Trump University, the real estate training program offered in cities across the country, hasn’t offered a course in several years, but the school that Donald Trump modestly named after himself is still making plenty of news. Trump University is the target of two major lawsuits, a $40 million fraud action brought by New York attorney general Eric Schneiderman, and a class-action lawsuit in California. Both suits charge that Trump University promised to make students rich on real-estate deals but instead steered them into costly and mostly useless seminars.
Amid the thousands of pages generated by Trump University lawsuits, one document offers a particularly revealing look into the inner workings of Trump’s would-be educational empire: a 41-page “Private & Confidential” playbook printed on Trump University letterhead.
Here are the basics: In cities such as New York, San Francisco, and Dallas, Trump University promoted free seminars as a chance to follow in Trump’s very own footsteps. One ad had Trump proclaiming, “In just 90 minutes, my hand-picked instructors will share my techniques, which took my entire career to develop. Then, just copy exactly what I’ve done and get rich.”
But these seminars served little purpose other than to enroll the attendees in expensive Trump University training programs, retreats, and coaching sessions. The playbook makes Trump’s school seem like not so much a school of higher learning as a meticulously choreographed sales event. Perhaps not surprisingly, Trump University turns out to be more “Trump” than “University.”
The playbook, prepared for Trump University seminars in Texas in 2009, might be summed up in one word: sell. Or as the playbook puts it on page 23, “Sell, Sell, Sell!” The playbook posits a “Minimum Sales Goal” of $72,500 per seminar, meaning that the seminars leaders needed to convince at least 20 percent of attendees to sign up for three-day seminars costing $1,495.
Under the heading “Registration Goal & Procedure,” Trump U. staffers are instructed to “Welcome attendees and build a Trump-esque atmosphere,” “Disarm any uncertainty,” and “Set the hook.” The hook in this case consists of selling seminar attendees on increasingly costly additional courses, culminating in the “Trump Gold Elite” package, for a cool $34,995. Pricey, yes, but the playbook notes that the list price of the Trump Gold Elite package is $49,415, a savings to students of 29 percent. Even before Trump University students had made their first real-estate transaction, they had managed to get themselves a deal, of sorts.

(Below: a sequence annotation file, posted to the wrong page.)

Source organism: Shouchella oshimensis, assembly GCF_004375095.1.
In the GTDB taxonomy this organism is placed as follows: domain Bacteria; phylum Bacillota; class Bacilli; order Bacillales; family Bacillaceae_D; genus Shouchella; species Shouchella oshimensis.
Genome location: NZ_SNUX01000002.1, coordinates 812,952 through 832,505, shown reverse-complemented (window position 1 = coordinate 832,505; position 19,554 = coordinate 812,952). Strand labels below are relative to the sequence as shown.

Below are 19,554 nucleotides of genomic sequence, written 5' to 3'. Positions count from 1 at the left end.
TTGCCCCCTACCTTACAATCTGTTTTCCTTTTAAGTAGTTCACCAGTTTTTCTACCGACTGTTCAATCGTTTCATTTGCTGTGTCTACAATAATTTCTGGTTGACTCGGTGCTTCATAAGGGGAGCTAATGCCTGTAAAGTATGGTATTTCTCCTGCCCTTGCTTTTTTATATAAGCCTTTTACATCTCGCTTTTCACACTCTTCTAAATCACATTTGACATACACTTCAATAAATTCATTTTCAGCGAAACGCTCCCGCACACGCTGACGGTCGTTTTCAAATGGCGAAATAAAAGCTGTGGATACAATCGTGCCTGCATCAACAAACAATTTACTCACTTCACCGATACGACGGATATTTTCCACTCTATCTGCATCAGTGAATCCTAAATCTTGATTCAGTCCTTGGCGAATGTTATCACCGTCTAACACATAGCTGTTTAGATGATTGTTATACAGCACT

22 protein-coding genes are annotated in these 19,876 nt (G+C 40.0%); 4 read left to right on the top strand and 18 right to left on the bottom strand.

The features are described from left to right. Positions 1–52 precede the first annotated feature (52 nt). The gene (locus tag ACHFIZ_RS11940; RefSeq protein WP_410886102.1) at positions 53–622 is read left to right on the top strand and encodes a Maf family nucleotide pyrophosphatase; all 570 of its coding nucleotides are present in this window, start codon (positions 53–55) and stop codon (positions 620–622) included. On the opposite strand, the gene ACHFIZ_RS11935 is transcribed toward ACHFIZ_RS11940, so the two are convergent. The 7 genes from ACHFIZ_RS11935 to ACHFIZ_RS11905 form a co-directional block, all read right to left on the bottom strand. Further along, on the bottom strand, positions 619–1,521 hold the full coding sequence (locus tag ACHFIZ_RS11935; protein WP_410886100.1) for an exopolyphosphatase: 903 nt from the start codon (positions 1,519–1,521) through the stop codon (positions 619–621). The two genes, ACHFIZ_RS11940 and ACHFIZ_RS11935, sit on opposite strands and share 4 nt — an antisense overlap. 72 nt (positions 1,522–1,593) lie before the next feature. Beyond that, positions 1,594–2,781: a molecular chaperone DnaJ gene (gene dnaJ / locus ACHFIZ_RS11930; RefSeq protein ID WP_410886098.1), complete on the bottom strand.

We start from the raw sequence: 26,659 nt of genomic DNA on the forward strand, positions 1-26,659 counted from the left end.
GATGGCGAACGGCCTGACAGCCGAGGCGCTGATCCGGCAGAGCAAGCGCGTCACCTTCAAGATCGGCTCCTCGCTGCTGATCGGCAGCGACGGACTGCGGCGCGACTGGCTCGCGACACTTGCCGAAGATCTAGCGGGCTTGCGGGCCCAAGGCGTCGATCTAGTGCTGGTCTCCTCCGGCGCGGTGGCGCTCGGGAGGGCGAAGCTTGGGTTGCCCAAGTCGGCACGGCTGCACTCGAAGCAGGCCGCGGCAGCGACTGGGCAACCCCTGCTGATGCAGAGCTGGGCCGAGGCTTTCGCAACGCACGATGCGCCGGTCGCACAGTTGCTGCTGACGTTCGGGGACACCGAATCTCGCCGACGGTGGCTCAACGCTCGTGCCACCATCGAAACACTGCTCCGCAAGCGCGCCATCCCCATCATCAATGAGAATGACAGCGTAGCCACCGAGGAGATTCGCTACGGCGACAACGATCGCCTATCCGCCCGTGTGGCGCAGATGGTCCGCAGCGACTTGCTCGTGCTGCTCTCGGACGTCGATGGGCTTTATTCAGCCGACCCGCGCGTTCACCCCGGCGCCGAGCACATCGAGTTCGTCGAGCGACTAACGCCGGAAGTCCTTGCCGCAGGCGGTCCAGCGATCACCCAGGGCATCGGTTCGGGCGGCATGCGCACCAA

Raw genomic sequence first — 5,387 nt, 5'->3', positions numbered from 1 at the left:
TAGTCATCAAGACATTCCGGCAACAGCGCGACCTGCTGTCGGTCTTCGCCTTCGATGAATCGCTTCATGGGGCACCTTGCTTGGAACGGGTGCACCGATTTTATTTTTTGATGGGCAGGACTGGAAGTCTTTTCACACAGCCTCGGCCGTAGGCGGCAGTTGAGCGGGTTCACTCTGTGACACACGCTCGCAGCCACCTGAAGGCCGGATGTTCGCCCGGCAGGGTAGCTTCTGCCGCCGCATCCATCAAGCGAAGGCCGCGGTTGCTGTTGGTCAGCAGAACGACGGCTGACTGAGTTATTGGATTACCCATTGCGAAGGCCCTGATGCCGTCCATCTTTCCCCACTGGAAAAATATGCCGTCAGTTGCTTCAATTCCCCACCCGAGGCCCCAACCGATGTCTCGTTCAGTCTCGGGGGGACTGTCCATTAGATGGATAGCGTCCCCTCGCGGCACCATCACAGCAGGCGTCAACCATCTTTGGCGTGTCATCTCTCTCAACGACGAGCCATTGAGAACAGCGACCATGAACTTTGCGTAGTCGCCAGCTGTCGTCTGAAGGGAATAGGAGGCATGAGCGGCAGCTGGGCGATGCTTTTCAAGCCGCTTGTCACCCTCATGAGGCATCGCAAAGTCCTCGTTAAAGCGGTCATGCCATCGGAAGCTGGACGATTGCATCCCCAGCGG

The seminars were usually held in hotel meeting rooms, and the playbook spells out in painstaking detail how the space should be set up. Chairs should be close enough together to give attendees sufficient space, while still “bringing attendees out of their comfort zone.” Room temperature should be set at “no more than 68 degrees.” A sales corral was to be set up within close proximity to the door, “so that attendees need to walk past sales tables in order to exit.” It was at the sales tables that Trump U. staffers would hawk the pricey seminar packages.
As soon as attendees entered the registration area, the song “For the Love of Money” by the O’Jays greeted them. The tune had been used as the theme to Trump’s reality television shows “The Apprentice” and “The Celebrity Apprentice,” presumably because of the song’s incessant chant of “Money, money, money, money...money!” But if seminar attendees had listened more closely to the song’s lyrics, they’d have realized that the tune is actually an indictment of Trump-esque money glorification:
People will steal from their mother
For the love of money
People will rob their own brother
For the love of money
People can't even walk the street
Because they never know
Who in the world they're gonna beat
For that lean, mean, mean green
Almighty dollar, money
Once Trump U. staffers had seminar attendees grooving to the soulful sounds of the O’Jay’s, they herded would-be students over to registration tables. For attendees who balked at filling out a registration card, the playbook offers this handy sample dialogue:
Attendee: “Do I really have to fill out this registration card? I’ve been writing all day!”
Trump U Team Member: “Well, this is really a confirmation card so that we can confirm that all of your information is up-to-date in our system. So you had had a long day at work, huh? I think we just might have something to help you out of that 9-5 of yours!
Upon registration, each attendee was issued a nametag hand-printed by a Trump representative. The playbook advises staffers: “Clarify spelling preferences–details count!” Regrettably, the author of the playbook was unable to follow his own advice about careful spelling. Other sections of the playbook instruct staffers to “peak” the interest of attendees, and to take special care in setting up the sales “coral.”
If a member of the media happened to approach the registration table, Trump staffers were instructed not to talk to him or her under any circumstance. “Reporters are rarely on your side and they are not sympathetic,” the playbook advises, adding, “reporters use hidden cameras, placing them at odd angles in order to show a candid response, and the interviewee appears nervous and/or caught off guard.”